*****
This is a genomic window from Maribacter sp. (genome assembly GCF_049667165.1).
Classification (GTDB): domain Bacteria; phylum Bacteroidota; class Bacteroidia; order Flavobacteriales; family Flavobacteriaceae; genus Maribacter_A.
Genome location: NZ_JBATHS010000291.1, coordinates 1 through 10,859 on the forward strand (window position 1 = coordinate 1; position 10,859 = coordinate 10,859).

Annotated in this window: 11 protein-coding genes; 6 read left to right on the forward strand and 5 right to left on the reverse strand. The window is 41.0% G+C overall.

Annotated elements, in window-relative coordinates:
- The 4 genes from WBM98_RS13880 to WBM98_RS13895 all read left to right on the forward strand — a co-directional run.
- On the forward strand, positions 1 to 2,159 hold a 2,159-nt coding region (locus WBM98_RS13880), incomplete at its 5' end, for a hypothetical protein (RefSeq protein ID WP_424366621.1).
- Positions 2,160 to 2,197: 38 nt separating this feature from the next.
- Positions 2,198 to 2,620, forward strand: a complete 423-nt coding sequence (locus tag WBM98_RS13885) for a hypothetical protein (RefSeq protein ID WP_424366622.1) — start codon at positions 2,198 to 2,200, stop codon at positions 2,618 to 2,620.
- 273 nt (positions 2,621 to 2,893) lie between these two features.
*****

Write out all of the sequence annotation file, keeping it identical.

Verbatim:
This is a genomic window from Maribacter sp. (genome assembly GCF_049667165.1).
Classification (GTDB): domain Bacteria; phylum Bacteroidota; class Bacteroidia; order Flavobacteriales; family Flavobacteriaceae; genus Maribacter_A.
Genome location: NZ_JBATHS010000291.1, coordinates 1 through 10,859 on the forward strand (window position 1 = coordinate 1; position 10,859 = coordinate 10,859).

Annotated in this window: 11 protein-coding genes; 6 read left to right on the forward strand and 5 right to left on the reverse strand. The window is 41.0% G+C overall.

Annotated elements, in window-relative coordinates:
- The 4 genes from WBM98_RS13880 to WBM98_RS13895 all read left to right on the forward strand — a co-directional run.
- On the forward strand, positions 1 to 2,159 hold a 2,159-nt coding region (locus WBM98_RS13880), incomplete at its 5' end, for a hypothetical protein (RefSeq protein ID WP_424366621.1).
- Positions 2,160 to 2,197: 38 nt separating this feature from the next.
- Positions 2,198 to 2,620, forward strand: a complete 423-nt coding sequence (locus tag WBM98_RS13885) for a hypothetical protein (RefSeq protein ID WP_424366622.1) — start codon at positions 2,198 to 2,200, stop codon at positions 2,618 to 2,620.
- 273 nt (positions 2,621 to 2,893) lie between these two features.